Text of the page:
Ronald K. Brown has been in the dance making biz since the age of 19,years later he is still at it. He founded his company, EVIDENCE, in 1985 .In my life, as a young sponge of a dancer, I’ve had the pleasure of crossing his path at workshops and summer intensives such as the American Dance Festival (ADF) in Raleigh, NC. His challenging class and warm nurturing personality has dancers from all over the world waiting in line to study with him. It’s an experience that changes a dancer and contributes to the maturity of one’s technique.
Brown’s work incorporates a lexicon of traditional dances from all over the world. His work borrows from, West Africa and the Caribbean and mixes it with contemporary urban movement. He choreographs numerous works for EVIDENCE, but is also commissioned for other companies such as Alvin Ailey, Philadanco, ADF and the Jacob’s Pillow Dance Festival. Brown has received many awards for his work, including a Guggenheim Fellowship, a Bessie, a Black Theater Alliance Award, and an Audelco Award.
November 19th I headed down to Georgia State University’s Rialto Theater, for a much-anticipated performance. An enjoyable pre-show by Atlanta’s Drew Charter School started at 7 pm. Students from 4th to 8th grade, under the direction of Tamara Harris, gave us delicious little tastes of dance from traditional African choreography with live drumming to more modern work inspired by the music of Stevie Wonder. This was a nice appetizer to what was to come.
The main attraction was exactly as described. The first piece, Ife/ My Heart (2005), gave a sense of community. The dancers were decked in white but the costumes were different suggesting that they represented various ages, experiences and cultures. Brown, who joins his company on stage, seemed to be portraying an elder in a West African village. The movement goes from a traditional arabesque to a full body scoop and drop – the dancers reach and turn their knees in on a ratchet sound.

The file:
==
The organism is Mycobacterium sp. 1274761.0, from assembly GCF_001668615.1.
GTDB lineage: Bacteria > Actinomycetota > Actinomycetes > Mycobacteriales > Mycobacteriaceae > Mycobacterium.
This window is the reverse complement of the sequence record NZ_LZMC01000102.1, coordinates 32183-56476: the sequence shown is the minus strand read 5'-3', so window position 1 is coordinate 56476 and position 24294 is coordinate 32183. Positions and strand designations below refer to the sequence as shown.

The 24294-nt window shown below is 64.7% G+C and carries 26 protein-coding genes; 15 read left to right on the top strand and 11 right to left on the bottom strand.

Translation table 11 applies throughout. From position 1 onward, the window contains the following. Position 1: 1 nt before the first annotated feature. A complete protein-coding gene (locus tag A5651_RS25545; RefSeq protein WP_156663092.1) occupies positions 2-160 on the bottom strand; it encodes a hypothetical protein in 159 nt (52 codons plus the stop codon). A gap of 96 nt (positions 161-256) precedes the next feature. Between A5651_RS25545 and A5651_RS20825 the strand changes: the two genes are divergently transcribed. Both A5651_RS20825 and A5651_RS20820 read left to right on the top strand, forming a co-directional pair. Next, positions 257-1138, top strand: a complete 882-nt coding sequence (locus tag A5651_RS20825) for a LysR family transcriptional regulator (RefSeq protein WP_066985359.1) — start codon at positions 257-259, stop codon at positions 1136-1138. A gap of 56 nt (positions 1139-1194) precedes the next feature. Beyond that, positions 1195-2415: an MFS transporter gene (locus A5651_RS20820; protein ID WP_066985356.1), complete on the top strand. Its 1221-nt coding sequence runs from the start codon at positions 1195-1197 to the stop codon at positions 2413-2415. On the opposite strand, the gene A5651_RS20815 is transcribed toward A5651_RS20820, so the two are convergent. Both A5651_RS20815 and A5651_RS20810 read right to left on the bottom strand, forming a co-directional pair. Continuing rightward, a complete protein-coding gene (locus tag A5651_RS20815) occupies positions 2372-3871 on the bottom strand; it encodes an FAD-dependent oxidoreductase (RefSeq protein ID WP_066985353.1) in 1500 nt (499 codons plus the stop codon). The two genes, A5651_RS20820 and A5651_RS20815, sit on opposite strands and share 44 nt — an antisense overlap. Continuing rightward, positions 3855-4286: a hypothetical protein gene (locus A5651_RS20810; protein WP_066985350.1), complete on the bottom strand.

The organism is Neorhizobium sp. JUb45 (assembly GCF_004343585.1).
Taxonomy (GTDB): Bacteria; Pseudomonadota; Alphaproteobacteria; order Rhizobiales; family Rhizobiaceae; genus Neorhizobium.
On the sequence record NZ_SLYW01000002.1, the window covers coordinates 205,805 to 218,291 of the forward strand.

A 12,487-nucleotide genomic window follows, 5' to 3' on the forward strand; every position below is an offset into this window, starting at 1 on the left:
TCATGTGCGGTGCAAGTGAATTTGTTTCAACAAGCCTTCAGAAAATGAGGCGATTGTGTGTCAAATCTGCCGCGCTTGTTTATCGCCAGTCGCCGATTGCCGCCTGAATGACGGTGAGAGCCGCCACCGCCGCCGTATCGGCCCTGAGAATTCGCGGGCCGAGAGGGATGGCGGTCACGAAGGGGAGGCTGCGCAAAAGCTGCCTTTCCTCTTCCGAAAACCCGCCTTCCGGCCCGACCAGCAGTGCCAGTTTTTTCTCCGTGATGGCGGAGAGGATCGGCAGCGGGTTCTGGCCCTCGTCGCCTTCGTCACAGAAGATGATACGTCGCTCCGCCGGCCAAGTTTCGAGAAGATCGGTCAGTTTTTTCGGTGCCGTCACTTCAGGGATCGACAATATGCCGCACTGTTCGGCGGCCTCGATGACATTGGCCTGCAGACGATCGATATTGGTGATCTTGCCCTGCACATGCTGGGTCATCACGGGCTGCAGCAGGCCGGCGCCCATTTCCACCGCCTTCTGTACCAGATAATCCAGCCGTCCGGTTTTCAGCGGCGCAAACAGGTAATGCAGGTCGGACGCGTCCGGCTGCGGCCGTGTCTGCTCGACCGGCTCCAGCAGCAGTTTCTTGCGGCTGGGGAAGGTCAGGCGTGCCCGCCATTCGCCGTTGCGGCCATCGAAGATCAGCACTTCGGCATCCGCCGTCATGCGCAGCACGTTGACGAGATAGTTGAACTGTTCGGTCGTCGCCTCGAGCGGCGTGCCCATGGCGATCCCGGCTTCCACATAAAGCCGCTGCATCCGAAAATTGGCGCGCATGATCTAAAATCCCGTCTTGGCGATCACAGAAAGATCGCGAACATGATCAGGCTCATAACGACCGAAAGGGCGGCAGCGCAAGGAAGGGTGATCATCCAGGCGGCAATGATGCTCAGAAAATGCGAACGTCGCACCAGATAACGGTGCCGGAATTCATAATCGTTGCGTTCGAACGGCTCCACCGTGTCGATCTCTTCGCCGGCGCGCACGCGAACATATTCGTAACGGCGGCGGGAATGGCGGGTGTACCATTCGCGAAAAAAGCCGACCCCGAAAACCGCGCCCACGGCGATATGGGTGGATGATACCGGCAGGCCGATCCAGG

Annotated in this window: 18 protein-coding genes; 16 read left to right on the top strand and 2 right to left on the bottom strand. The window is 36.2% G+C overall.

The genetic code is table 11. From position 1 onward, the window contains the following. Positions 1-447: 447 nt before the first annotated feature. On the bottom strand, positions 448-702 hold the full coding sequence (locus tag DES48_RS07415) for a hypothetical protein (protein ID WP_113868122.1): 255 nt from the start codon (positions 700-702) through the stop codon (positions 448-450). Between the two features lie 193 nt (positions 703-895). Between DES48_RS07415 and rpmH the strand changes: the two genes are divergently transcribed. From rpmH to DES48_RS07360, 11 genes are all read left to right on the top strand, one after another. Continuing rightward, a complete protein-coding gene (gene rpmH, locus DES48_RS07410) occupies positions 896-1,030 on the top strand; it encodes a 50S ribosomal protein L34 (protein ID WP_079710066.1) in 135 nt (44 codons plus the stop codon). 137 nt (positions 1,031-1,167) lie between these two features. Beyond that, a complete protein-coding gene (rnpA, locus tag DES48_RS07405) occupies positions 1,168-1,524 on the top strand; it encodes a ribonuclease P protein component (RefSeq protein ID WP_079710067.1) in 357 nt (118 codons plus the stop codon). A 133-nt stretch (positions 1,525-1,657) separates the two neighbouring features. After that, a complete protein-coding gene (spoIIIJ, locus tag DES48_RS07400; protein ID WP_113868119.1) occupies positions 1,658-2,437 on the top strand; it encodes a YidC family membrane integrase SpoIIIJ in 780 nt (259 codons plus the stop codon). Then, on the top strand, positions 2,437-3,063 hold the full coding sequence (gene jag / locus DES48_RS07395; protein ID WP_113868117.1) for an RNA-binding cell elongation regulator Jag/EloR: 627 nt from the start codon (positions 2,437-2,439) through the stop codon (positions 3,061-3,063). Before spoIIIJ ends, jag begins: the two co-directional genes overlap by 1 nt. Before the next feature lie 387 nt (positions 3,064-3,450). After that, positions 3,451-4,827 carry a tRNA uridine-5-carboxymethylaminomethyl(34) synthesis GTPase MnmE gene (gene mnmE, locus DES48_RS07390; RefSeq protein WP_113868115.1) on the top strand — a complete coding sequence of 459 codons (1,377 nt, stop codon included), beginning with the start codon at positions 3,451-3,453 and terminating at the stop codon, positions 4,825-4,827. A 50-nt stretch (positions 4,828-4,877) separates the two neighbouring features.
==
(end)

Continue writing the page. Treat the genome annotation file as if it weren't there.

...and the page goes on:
The highlight of the night was the first part of the second dance, Incidents (1998). This piece, an excerpt from a full length work, was by far the finest storytelling of the evening. Four women occupy the space, three in tableaux while the fourth danced an emotional solo about the elements that have formed the character of African women today. The picture of the trio moved very slowly, almost Butoh-esque, depicting the nurturing act of bathing a child. The soloist dances as a satellite around the image moving in and out of a tortured shaking finger to confidently sitting sassily in her hip.
The newest piece of the evening, On Earth Together (2011), again was about community, but had an almost club feel to it. The first part is long cannon introducing each dancer one by one, until all eight are present and accounted for. Through the poignant lyrics of Stevie Wonder the piece conveys the feeling of wanting to make the world a better place, with lots of unity, dancing together and simple phrase manipulation.
Brown has an unusual musicality and works with complicated rhythms as in African tradition but it all seems to just flow like water. He uses a lot of unison – groups of people doing the same choreography at the same time. This can be a powerful tool when used sparingly but Brown is a little heavy-handed. The most striking moments in the show were when soloists took the stage. Throughout the evening there were lots of good ideas, messages and some excellent dancing but the dynamics just weren’t there. There weren’t enough highs and lows to keep me at the edge of my seat. The overall tone of the performance was extraordinarily mellow.
The Movement In Stillness – “First Breath” by Travis Magee